A launch and reading celebration will take place at the State House Library in late February. Nicolella and Gamache will participate in poetry readings with other youths at additional library events to be announced.

Nicolella will receive a $250 cash prize and an opportunity to record a reading for Cane’s distance reading series “Poetry Is Bread.” Gamache will receive a $100 cash prize. Both will have the opportunity for their poetry to be featured on RIPTA buses as part of the “Poetry in Motion” series.

The 2022 appointments will be the fourth annual (except for a two-year term during the pandemic), following previous ambassador Moira Flath and deputy ambassador Kiani Sincere-Pope (2018), ambassador Catherine Sawoski and deputy ambassador Tyler Cordeiro (2019), and ambassador Halima Ibrahim and deputy ambassador Eugenie Rose Belony (2020/2021).




Omarion Cometh

“I’m here!”

Door banging, stomping sneakers, 

Loud shouts,

Not the Inside Voice.

Be Quiet

T-shirt flung into a dark corner,

Towel airborne, dirty shoes kicked — one here, one there

Soon to be hunted.

Be Still

Water running, splashing waves, air gushing,

Window slamming, then

Silence.

Outside, heads hurting, 

Sore throats, raspy coughs, night sweats, lingering fatigue

And yes, you know the drill.

The body count, staggering hospital numbers and confusing directives

And for those of us 

Who can still breathe 

Be Grateful

“Omarion! Don’t forget to wash behind your ears and lotion them ashy knees!!”




A Reflection on [Mental] Health: January Poetry

A fragile soul so young,

A pleasure center numbed,

How quick I was to hide inside my fears.

The fear of age, rage, and misplaced trust,

The fear of reopening wounds from familial — “musts”.

Through a reflection of self,

I greeted my demon with a smirk,

For I knew the time had come to embrace self-care.

Though I’ve worn down my heart strings and bent their frequency,

Into meandering melodies craving consistency,

I’ve found my soul,

I’ve found my song,

I’ve found my health,

And my healing.




Poetry, #22 Silent Night…: From “The (chap) Book of the Dead”

They said I must be out of my mind

wanting to celebrate Christmas this year,

that survival was all we had

to be thankful for; that the stories

were lies, and worse, hope was harm

waiting to happen. I said, “Shut up

both of you and open your presents.”

See, Jenny used to talk all the time

about this unbreakable composite bat

she saw once. And it’s no surprise

that Stevie’s jokes about shoveling

the driveway with a flamethrower

each winter wasn’t a kid’s dream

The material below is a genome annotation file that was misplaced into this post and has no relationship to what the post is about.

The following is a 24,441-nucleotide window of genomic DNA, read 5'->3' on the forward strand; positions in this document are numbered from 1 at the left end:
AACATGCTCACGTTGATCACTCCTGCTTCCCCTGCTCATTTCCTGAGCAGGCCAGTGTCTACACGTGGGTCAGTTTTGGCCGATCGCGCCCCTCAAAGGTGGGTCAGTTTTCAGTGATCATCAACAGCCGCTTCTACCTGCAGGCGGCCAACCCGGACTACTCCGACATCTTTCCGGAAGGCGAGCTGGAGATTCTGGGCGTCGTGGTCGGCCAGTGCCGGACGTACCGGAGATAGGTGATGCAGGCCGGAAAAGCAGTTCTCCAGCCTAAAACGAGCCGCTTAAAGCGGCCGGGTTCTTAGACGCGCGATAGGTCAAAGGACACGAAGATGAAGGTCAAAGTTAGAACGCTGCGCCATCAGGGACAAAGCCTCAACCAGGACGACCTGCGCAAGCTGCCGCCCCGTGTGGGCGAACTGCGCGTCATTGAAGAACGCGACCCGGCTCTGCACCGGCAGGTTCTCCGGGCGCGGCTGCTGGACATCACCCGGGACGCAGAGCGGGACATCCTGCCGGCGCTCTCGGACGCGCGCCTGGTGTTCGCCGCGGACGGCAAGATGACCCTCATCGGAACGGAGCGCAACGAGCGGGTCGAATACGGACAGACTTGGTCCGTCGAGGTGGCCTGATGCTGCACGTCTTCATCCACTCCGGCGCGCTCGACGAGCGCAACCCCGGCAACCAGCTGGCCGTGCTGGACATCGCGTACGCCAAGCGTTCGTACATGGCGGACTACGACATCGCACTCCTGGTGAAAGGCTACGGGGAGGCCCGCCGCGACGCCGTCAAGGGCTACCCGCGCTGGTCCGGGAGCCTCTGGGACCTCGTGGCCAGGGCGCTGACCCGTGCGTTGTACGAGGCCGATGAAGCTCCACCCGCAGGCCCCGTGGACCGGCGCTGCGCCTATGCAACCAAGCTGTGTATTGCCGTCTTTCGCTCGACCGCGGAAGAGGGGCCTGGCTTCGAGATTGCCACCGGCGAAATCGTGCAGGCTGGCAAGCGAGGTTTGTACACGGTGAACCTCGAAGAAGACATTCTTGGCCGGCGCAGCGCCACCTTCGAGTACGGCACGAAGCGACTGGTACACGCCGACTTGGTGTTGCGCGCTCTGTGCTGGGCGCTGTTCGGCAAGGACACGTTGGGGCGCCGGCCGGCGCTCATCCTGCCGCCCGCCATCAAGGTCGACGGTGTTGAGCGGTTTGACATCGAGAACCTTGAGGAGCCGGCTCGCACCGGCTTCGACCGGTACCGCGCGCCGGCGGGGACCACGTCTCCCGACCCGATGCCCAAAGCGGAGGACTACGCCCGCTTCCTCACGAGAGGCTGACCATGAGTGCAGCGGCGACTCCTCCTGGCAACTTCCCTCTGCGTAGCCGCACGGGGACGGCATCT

of the perfect gift under the tree.

Finding these things was hard enough,

hiding them until the 25th? Almost

impossible. But it gave me something

to focus on other than death. My gift

was seeing their faces look a little

like before all this happened: normal.

I won’t tell them how I risked myself

raiding that strip mall out by the town,

just to find canned milk for eggnog.

The stocking are just socks, plain wool,

but the handguns inside are the gifts

that keep on giving. This year we have

a small piece of a holiday we once took

for granted. We enjoy our time together.

…I’ll tell them about the bite tomorrow.




High School Student Poets: Apply to be RI youth poetry ambassador

UPDATE: Results announced motifri.com/youth-poet-2022-results

Seeking a youth poetry ambassador for 2022, the RI Center for the Book invites applications from high school students who reside in RI. State Poet Laureate Tina Cane will select an ambassador and deputy ambassador with results announced in January 2022.

“This initiative is designed to bring more poetry directly to our state’s youth and to inspire young people through example. Just as the state poet laureate position symbolically affirms Rhode Island’s support of poetry, the youth poetry ambassador is meant to validate and support the creative potential of our young people,” said center director Kate Lentz in a statement.

Depending upon the selected ambassador’s ability and availability, they will receive a $250 cash prize, a guest-writer spot in the Providence Journal “Second Sunday” poet laureate column, an opportunity to have poetry featured on RIPTA buses through the “Poetry in Motion” program, and an opportunity to record for Cane’s distance reading series, “Poetry is Bread.”

Applicants must submit by December 15, 2021: a one- or two-paragraph statement on why the applicant would like to be considered for the position, a letter of support from a teacher or librarian, a letter of support from a peer, and two original poems. All parts of the application must be submitted together.